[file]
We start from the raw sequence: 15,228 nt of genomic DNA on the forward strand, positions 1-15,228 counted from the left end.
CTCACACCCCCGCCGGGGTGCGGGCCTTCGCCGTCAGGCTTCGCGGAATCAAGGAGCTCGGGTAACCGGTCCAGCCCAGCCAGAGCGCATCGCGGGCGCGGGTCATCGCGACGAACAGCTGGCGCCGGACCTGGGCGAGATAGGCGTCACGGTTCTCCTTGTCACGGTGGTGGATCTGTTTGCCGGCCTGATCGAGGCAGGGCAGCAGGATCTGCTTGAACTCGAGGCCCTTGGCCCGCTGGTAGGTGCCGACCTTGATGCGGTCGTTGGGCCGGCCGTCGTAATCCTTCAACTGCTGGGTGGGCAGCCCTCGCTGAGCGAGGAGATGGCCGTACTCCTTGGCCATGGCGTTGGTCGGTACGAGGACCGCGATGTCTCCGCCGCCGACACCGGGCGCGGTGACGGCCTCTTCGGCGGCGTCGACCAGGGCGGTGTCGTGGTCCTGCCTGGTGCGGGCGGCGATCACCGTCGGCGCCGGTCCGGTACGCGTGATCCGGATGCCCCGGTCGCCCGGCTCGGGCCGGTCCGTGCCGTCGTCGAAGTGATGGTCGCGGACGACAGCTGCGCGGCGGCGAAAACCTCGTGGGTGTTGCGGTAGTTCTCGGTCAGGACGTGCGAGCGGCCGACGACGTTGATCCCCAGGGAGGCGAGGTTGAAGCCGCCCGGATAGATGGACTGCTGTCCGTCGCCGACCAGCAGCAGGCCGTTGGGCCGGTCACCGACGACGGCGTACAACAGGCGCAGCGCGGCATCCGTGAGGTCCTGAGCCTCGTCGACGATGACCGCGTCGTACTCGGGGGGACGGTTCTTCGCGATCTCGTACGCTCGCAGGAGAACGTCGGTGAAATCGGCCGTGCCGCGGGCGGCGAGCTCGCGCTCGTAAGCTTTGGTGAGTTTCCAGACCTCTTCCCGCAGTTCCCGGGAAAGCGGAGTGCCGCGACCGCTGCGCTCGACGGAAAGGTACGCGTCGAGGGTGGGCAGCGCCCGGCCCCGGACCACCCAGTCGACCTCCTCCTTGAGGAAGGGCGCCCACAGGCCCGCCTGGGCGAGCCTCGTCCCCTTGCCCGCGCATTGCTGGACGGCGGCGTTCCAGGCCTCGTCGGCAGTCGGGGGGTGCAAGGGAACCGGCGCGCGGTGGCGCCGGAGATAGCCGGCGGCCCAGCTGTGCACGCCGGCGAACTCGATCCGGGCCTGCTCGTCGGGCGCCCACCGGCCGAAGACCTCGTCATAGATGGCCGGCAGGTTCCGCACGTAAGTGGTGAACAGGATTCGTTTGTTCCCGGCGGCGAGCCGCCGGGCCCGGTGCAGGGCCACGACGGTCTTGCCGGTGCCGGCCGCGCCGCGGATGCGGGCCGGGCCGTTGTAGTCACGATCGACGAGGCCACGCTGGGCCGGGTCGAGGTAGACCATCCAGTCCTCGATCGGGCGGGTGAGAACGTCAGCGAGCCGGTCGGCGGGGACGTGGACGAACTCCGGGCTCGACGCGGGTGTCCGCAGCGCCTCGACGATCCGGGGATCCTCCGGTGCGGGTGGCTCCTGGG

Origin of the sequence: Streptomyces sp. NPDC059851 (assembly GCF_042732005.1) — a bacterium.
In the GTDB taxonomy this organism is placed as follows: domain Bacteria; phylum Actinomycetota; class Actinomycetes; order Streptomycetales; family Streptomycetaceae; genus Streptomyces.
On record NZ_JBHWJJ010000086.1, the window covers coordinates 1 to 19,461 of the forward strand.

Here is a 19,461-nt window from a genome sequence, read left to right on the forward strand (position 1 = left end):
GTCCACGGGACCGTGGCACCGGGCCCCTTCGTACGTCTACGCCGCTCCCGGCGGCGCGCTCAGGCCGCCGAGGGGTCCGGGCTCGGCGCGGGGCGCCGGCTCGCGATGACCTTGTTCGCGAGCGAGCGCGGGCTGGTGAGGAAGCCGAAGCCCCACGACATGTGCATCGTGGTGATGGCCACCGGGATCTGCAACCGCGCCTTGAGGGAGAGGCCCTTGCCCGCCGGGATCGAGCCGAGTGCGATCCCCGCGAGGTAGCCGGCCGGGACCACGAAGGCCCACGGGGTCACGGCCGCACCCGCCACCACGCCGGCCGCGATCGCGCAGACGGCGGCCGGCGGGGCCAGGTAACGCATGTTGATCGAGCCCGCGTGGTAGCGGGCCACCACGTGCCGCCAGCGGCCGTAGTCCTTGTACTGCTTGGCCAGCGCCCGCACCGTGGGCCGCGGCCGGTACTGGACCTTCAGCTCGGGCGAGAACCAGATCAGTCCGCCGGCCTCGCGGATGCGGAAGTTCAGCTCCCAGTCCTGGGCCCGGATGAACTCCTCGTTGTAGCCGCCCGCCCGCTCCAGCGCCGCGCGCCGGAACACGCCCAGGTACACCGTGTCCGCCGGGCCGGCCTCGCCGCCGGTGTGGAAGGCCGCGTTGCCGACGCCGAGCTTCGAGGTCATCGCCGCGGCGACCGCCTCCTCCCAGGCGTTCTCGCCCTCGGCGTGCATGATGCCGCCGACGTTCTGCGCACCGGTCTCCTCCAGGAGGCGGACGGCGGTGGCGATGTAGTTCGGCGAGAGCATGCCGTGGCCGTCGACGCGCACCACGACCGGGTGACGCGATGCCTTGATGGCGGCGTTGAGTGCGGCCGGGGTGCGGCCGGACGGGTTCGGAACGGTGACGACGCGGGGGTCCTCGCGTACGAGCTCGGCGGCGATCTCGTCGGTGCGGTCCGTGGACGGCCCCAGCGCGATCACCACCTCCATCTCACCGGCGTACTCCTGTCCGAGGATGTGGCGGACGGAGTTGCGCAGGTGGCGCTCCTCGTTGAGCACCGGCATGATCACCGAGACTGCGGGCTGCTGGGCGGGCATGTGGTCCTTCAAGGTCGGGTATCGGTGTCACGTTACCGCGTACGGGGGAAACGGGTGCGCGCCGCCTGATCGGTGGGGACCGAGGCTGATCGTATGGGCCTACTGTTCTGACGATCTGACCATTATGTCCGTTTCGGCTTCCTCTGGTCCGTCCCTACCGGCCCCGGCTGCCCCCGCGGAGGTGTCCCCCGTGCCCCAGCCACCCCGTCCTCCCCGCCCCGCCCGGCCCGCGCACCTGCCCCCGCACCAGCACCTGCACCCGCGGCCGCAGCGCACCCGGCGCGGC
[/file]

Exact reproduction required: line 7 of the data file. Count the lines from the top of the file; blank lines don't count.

GTCCACGGGACCGTGGCACCGGGCCCCTTCGTACGTCTACGCCGCTCCCGGCGGCGCGCTCAGGCCGCCGAGGGGTCCGGGCTCGGCGCGGGGCGCCGGCTCGCGATGACCTTGTTCGCGAGCGAGCGCGGGCTGGTGAGGAAGCCGAAGCCCCACGACATGTGCATCGTGGTGATGGCCACCGGGATCTGCAACCGCGCCTTGAGGGAGAGGCCCTTGCCCGCCGGGATCGAGCCGAGTGCGATCCCCGCGAGGTAGCCGGCCGGGACCACGAAGGCCCACGGGGTCACGGCCGCACCCGCCACCACGCCGGCCGCGATCGCGCAGACGGCGGCCGGCGGGGCCAGGTAACGCATGTTGATCGAGCCCGCGTGGTAGCGGGCCACCACGTGCCGCCAGCGGCCGTAGTCCTTGTACTGCTTGGCCAGCGCCCGCACCGTGGGCCGCGGCCGGTACTGGACCTTCAGCTCGGGCGAGAACCAGATCAGTCCGCCGGCCTCGCGGATGCGGAAGTTCAGCTCCCAGTCCTGGGCCCGGATGAACTCCTCGTTGTAGCCGCCCGCCCGCTCCAGCGCCGCGCGCCGGAACACGCCCAGGTACACCGTGTCCGCCGGGCCGGCCTCGCCGCCGGTGTGGAAGGCCGCGTTGCCGACGCCGAGCTTCGAGGTCATCGCCGCGGCGACCGCCTCCTCCCAGGCGTTCTCGCCCTCGGCGTGCATGATGCCGCCGACGTTCTGCGCACCGGTCTCCTCCAGGAGGCGGACGGCGGTGGCGATGTAGTTCGGCGAGAGCATGCCGTGGCCGTCGACGCGCACCACGACCGGGTGACGCGATGCCTTGATGGCGGCGTTGAGTGCGGCCGGGGTGCGGCCGGACGGGTTCGGAACGGTGACGACGCGGGGGTCCTCGCGTACGAGCTCGGCGGCGATCTCGTCGGTGCGGTCCGTGGACGGCCCCAGCGCGATCACCACCTCCATCTCACCGGCGTACTCCTGTCCGAGGATGTGGCGGACGGAGTTGCGCAGGTGGCGCTCCTCGTTGAGCACCGGCATGATCACCGAGACTGCGGGCTGCTGGGCGGGCATGTGGTCCTTCAAGGTCGGGTATCGGTGTCACGTTACCGCGTACGGGGGAAACGGGTGCGCGCCGCCTGATCGGTGGGGACCGAGGCTGATCGTATGGGCCTACTGTTCTGACGATCTGACCATTATGTCCGTTTCGGCTTCCTCTGGTCCGTCCCTACCGGCCCCGGCTGCCCCCGCGGAGGTGTCCCCCGTGCCCCAGCCACCCCGTCCTCCCCGCCCCGCCCGGCCCGCGCACCTGCCCCCGCACCAGCACCTGCACCCGCGGCCGCAGCGCACCCGGCGCGGC